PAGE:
had been caused by three lawyers acting for various guilds, so the King had

a scaffold built and the lawyers were promptly hanged. Pity the practice

didn't catch on....



  _-_-|\             Martin de Mont Blanc (mka Alex Tewes)

/      \            ga_tewes at postoffice.utas.edu.au

\_.-._ /

       v   <------ Barony of Ynys Fawr/Lochac/West  

                         (That's Tasmania, AUSTRALIA)    




From: jeffs at math.bu.EDU (Jeff Suzuki)

Newsgroups: rec.org.sca

Subject: lawyer jokes

Date: 1 Dec 1993 14:54:04 -0500

Organization: The Internet


>Anybody know any period lawyer jokes?


If memory serves, "First, we hang all the lawyers" was supposed to be

a comic interruption in an otherwise depressing play.





From: jliedl at nickel.laurentian.ca

Newsgroups: rec.org.sca

Subject: Period Lawyer Jokes

Date: 1 Dec 93 11:14:33 -0500

Organization: Laurentian University


My favorite period lawyer anecdote is when I list off all the

different groups that were allowed to immigrate to Hispaniola

(Spanish colony in New World) at the start of the sixteenth

century--convict, slaves, anyone, _except_ lawyers (they

were forbidden as a source of dissension in a population).


Sort of the snake in paradise, I guess?


Ancarett Nankivellis

Janice Liedl

Laurentian University, Canada




From: Engle.3 at nd.EDU (Harriet)

Newsgroups: rec.org.sca

Subject: re: Lyon book (was: any law students...)

Date: 13 Jul 1994 22:13:15 -0400

Organization: the internet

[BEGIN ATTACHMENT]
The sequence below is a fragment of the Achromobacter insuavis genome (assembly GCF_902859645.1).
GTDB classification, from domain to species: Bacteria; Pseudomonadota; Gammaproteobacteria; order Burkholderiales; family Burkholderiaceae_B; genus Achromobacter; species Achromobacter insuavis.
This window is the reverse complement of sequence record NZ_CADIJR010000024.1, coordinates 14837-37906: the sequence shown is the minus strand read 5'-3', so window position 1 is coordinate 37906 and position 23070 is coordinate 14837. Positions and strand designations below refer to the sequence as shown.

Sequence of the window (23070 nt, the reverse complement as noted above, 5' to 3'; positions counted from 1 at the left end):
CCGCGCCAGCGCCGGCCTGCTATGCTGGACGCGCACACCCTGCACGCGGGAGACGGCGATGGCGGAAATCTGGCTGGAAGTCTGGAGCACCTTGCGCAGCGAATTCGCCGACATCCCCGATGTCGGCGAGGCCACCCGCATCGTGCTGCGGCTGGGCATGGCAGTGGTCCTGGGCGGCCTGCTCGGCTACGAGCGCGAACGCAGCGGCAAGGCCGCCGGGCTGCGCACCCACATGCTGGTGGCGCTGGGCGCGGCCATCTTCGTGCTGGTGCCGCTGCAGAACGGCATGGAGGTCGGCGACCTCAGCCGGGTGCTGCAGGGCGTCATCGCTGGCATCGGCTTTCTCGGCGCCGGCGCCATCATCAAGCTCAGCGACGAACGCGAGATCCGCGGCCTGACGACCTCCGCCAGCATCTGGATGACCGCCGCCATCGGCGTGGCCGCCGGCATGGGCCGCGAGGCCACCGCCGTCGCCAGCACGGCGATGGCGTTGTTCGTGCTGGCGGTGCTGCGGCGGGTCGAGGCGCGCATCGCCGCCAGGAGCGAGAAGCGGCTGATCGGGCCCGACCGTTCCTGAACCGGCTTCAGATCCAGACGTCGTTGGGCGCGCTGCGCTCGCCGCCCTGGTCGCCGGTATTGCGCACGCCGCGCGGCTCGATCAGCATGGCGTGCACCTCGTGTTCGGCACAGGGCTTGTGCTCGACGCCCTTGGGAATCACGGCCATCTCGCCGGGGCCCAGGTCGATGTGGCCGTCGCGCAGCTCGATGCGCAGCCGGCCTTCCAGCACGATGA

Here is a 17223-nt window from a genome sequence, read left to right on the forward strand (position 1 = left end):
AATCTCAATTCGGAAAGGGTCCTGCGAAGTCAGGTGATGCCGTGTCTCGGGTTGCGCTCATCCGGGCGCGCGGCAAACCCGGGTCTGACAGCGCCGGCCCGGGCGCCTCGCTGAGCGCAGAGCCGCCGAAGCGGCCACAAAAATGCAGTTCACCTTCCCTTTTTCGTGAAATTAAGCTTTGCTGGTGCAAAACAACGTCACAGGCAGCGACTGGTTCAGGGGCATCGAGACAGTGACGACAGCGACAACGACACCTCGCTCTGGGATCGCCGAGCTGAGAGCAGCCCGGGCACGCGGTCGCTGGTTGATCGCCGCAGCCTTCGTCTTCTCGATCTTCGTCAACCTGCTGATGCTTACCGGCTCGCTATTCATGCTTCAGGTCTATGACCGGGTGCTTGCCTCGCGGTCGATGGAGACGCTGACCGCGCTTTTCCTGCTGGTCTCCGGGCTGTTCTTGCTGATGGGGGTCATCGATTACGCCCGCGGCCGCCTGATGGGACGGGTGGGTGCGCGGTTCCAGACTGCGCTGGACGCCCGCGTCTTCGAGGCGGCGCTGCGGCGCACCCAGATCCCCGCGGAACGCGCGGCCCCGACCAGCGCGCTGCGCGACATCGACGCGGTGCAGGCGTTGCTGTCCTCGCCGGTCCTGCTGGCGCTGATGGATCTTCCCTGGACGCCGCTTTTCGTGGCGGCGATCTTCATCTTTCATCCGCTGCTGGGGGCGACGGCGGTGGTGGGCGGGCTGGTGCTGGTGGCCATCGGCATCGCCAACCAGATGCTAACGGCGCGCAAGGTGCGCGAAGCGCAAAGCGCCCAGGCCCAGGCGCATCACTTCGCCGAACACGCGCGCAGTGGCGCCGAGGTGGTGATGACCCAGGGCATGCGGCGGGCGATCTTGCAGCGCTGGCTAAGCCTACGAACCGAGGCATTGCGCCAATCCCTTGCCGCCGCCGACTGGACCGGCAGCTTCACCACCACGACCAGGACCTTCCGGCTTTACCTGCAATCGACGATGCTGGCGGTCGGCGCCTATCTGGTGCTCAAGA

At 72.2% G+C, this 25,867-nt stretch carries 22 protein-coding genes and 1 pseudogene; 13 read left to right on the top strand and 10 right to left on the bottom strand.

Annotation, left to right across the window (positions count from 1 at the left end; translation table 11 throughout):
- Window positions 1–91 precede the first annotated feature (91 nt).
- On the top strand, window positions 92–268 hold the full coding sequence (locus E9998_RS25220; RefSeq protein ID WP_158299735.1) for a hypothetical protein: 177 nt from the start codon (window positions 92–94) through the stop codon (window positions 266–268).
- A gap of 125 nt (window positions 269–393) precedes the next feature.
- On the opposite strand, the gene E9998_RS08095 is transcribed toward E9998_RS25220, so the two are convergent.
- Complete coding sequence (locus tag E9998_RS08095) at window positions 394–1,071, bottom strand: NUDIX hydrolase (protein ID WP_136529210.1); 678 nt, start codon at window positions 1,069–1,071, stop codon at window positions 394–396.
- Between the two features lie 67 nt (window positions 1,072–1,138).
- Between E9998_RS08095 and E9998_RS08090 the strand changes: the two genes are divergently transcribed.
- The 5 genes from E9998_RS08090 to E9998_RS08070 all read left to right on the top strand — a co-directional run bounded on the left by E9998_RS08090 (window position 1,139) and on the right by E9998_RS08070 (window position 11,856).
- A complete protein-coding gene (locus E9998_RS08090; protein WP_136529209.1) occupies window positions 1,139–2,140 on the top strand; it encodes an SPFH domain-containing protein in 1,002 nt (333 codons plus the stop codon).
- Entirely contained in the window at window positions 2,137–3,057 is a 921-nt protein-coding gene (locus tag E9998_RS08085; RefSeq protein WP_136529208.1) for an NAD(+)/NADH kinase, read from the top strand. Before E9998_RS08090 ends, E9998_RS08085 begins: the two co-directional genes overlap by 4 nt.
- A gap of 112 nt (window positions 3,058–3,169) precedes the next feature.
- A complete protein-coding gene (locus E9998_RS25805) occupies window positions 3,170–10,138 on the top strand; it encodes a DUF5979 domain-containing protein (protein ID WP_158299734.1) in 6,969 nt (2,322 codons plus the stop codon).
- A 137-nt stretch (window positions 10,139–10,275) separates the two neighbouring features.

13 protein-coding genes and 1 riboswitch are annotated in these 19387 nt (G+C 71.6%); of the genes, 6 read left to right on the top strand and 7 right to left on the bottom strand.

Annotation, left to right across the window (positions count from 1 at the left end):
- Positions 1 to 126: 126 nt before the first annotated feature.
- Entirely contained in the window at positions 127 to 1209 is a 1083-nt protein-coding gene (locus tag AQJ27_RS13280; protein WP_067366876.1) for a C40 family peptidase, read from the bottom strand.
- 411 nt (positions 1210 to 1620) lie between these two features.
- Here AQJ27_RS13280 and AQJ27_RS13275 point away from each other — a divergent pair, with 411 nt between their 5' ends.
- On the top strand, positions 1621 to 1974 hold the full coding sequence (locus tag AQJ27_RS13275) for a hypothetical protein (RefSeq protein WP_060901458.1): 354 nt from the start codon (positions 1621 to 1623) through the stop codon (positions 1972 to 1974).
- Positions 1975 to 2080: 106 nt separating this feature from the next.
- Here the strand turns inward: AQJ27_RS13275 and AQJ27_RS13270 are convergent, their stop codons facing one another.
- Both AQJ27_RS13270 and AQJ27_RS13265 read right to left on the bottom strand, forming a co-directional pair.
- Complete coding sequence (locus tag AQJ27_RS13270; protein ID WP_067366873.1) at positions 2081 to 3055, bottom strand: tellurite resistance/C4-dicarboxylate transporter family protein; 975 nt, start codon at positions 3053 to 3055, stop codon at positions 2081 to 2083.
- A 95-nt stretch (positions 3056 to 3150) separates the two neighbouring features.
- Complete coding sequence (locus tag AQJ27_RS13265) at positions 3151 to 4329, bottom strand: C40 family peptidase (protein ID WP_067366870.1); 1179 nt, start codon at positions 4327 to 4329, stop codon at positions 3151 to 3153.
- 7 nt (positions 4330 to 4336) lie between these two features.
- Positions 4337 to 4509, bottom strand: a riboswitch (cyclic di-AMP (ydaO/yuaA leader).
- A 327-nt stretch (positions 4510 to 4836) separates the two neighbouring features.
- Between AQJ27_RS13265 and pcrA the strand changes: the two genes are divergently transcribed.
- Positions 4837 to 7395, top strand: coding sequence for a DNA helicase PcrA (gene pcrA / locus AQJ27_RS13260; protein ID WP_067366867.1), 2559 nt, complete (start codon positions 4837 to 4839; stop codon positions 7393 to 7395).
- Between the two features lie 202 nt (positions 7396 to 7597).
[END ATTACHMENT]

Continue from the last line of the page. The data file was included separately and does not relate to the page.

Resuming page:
Greetings!  I have found the listing of Bryce Lyon's "A Constitutional and

Legal History of Medieval England" and lost the address of the fellow who

wanted it.  Batting 1.000 today...


Lyon, Bryce Dale  (title as above) 2nd edition, pub. NYC- Norton,c 1980

ISBN 0393951324.


The first edition is also Norton, with a date of 1960, I think. Hope this helps.


* Harriet Engle, Engle.3 at nd.edu * Chief Announcer WSND 88.9 FM ND/South Bend

* SCA: Eiric MacBean,White Waters,Middle * Brother in the Great Dark Horde

* Disclaimer: Notre Dame has as little to do with me as possible ;-)




From: haslock at oleum.zso.dec.com (Nigel Haslock)

Newsgroups: rec.org.sca

Subject: Re: prisoners, punishments, etc.

Date: 9 Sep 1994 00:07:28 GMT

Organization: Digital Equipment Corporation


Greetings from Fiacha,


If I understand the Irish codes correctly, they were purely compensation based.

However, the system was very different from any of todays systems.


Step one. The two aggrieved parties hunted up a lawyer.